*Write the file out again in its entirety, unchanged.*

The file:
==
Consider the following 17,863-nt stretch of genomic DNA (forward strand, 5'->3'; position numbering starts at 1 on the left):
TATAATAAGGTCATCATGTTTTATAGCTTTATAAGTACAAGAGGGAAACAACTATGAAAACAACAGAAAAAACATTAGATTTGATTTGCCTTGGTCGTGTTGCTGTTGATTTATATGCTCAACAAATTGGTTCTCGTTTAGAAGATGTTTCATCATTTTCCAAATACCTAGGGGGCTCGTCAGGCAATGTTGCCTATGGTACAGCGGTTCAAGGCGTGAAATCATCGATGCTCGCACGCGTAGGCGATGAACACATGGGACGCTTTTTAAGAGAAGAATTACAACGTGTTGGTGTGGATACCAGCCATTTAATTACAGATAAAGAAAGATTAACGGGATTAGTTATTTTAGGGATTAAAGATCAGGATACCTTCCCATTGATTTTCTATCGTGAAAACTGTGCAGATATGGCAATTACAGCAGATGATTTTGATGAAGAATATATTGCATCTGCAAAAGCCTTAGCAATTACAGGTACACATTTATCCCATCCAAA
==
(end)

Consider the following 17,863-nt stretch of genomic DNA (forward strand, 5'->3'; position numbering starts at 1 on the left):
TATAATAAGGTCATCATGTTTTATAGCTTTATAAGTACAAGAGGGAAACAACTATGAAAACAACAGAAAAAACATTAGATTTGATTTGCCTTGGTCGTGTTGCTGTTGATTTATATGCTCAACAAATTGGTTCTCGTTTAGAAGATGTTTCATCATTTTCCAAATACCTAGGGGGCTCGTCAGGCAATGTTGCCTATGGTACAGCGGTTCAAGGCGTGAAATCATCGATGCTCGCACGCGTAGGCGATGAACACATGGGACGCTTTTTAAGAGAAGAATTACAACGTGTTGGTGTGGATACCAGCCATTTAATTACAGATAAAGAAAGATTAACGGGATTAGTTATTTTAGGGATTAAAGATCAGGATACCTTCCCATTGATTTTCTATCGTGAAAACTGTGCAGATATGGCAATTACAGCAGATGATTTTGATGAAGAATATATTGCATCTGCAAAAGCCTTAGCAATTACAGGTACACATTTATCCCATCCAAA